96-Year-Old Federal Judge Has Been Asked to Step Down. She Won't. Should She Be Forced Out?

AP Photo/Patrick Semansky

We all age differently. Loss of mental acuity comes at different paces, with some 80-year-olds exhibiting no obvious mental decline. Joe Biden sits on the opposite side of the spectrum showing clear and unmistakable signs of cognitive decline. One need only watch a video from his time as Obama’s sidekick to see that seven years ago, Biden could at least string words together. What Biden said years ago was still, usually, a fiction but the words were discernable. Not anymore. Others at 80 show little metal degradation. But what about at 96?


Few people reach that age. Pauline Newman has. In 1984, at the age of 57, Newman was appointed to the federal bench by Ronald Reagan. By the time she was appointed, Newman had lived a legendary life. In her youth, she flew down highways on motorcycles, and when that wasn’t enough of an adrenaline rush, she flew airplanes and drove racecars. Newman also had a brilliant mind. She earned a double major at Yale and went to work as a research scientist as a chemist. Brilliant as she was, she was still treated with disrespect because she was a woman. Her male bosses wanted her to work in the library. She threatened to quit. While working at American Cynamid, Newman was one of the inventors of a synthetic “dirt-resistant” fabric. After three years, she had had enough.

Seeing no future in her research position, Newman took her life savings and bought a “boat ticket” to Paris. In Paris, she bartended until her money ran out.

Returning to the US, perhaps sensing that she needed to do more, Newman earned another bachelor’s degree and a law degree. She worked her way from patent lawyer to the director of Patent Trademark and Licensing before Reagan appointed her to the US Court of Appeals, where she has been ever since. Newman was the first person who was appointed to the Court of Appeals without first being a judge. Newman has been nothing short of a legend. Her dissents have often been cited by the Supreme Court. There is no one on the Court of Appeals who knows more about patent law than Newman. But Newman is now 96 years old. One would think, at 96, Newman would be unable to do her job and should retire. The Chief Judge on the Court of Appeals, Kimberly Moore, wants her out. Moore has offered her “senior status,” but that was rejected by Newman.


Newman, who lives in the Watergate Complex, took a visit from Moore and two other federal judges. They wanted Newman to take senior status because Newman is “totally disabled physically, and mentally incompetent.” Moore knows that short of extraordinary circumstances, like impeachment and removal by the Senate, Newman cannot be forced out. Federal judges hold their positions via Article III and through “good behavior.” Good behavior has been interpreted as a life appointment. But Newman is 96—the oldest sitting judge in the nation.

Newman’s colleague and friend, Judge Alan D. Lourie, sat down with Newman and apparently tried to convince her to take senior status. Lourie was told that Moore thinks Newman is unfit. Newman asked Lourie what he thought. He said: “I had no reason to disbelieve what she told us.”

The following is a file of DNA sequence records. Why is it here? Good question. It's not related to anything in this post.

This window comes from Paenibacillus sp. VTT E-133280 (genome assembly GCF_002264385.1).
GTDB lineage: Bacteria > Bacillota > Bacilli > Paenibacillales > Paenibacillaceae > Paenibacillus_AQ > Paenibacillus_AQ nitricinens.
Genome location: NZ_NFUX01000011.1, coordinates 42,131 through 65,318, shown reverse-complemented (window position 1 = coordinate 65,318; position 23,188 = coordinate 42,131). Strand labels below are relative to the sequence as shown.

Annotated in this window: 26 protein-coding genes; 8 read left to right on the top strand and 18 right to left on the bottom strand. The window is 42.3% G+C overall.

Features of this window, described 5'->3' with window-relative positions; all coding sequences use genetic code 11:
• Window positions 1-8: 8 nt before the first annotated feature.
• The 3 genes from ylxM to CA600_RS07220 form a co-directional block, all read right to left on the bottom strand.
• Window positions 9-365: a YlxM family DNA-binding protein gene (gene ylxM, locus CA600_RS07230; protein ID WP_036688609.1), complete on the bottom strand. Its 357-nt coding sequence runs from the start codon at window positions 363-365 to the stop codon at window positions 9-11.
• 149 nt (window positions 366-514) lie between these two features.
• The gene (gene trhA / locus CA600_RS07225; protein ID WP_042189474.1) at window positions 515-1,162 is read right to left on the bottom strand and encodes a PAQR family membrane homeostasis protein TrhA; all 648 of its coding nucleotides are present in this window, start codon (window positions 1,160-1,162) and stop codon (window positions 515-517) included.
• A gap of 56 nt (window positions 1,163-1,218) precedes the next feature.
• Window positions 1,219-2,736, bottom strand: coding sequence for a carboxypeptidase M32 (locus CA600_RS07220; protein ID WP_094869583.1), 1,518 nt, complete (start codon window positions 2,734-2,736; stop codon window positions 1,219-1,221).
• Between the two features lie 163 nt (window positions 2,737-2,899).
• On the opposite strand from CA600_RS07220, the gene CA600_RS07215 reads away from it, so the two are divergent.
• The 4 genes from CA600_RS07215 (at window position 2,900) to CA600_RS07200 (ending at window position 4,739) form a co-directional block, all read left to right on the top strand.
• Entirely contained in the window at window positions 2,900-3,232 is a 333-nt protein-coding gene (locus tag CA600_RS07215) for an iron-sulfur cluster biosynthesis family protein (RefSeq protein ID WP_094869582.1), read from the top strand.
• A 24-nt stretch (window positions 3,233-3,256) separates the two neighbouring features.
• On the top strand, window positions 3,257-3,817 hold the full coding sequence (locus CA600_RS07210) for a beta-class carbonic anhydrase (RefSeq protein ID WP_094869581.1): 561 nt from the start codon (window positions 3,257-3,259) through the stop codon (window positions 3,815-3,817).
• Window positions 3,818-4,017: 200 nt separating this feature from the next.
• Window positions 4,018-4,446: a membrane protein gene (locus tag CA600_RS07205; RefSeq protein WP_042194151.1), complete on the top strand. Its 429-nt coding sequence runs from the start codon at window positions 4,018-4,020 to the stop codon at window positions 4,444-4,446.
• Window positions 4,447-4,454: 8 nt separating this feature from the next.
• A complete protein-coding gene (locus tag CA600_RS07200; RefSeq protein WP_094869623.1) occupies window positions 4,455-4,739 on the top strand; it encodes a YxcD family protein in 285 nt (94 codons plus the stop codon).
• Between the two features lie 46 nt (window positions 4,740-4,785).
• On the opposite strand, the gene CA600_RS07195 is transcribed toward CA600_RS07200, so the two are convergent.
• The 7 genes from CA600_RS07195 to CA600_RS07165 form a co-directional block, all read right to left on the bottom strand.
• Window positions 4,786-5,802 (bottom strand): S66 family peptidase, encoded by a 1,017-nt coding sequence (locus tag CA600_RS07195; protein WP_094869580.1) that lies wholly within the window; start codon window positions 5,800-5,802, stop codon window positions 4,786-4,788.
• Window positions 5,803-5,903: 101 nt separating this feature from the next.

With that shot across Newman’s bow, Newman got up from her couch and showed Lourie the door. She isn’t quitting. In fact, she’s suing her colleagues.

Should Newman quit? Her colleagues think she should. Newman never married and has no children. There is no family member to persuade her to step down. But should she? Newman was a brilliant woman. A brilliant scientist. A brilliant lawyer. A brilliant judge. Should she step down?


Her answer has been consistent. No, and hell no. In an hour-long interview with a Bloomberg reporter, Newman showed confidence and “full command” and answered complicated questions. No “minder” was in the room to help her either physically or with answering questions. She never said, “I don’t remember.”  But Chief Judge Kimberly Moore clearly wants her out. And it has become personal. Newman sees her age as a lazy attack by Moore for her frequent dissents. In the span of 18 months, she wrote 23 concurring or dissenting opinions.

In the Bloomberg article, there is an embedded recording of Newman speaking to the reporter. Newman’s voice sounds “old,” but she is clearly in command and never sounds tired or confused. I’ve been around 96 years old. An hour is a long time to keep them engaged, and Newman had no problem doing that. I’ve never liked bullies. And Newman seems to be a unicorn – a completely capable judge who happens to be 96 years old.

Newman said:

If the judges on a court can just vote out someone they don’t like, for whatever reason — because there are lots of strong personalities on the judiciary and they’re not all so lovable — then that’s not what the nation is entitled to. You need a few grouches to dig out the truth.


Newman is no Joe Biden. I’m on Team Newman.


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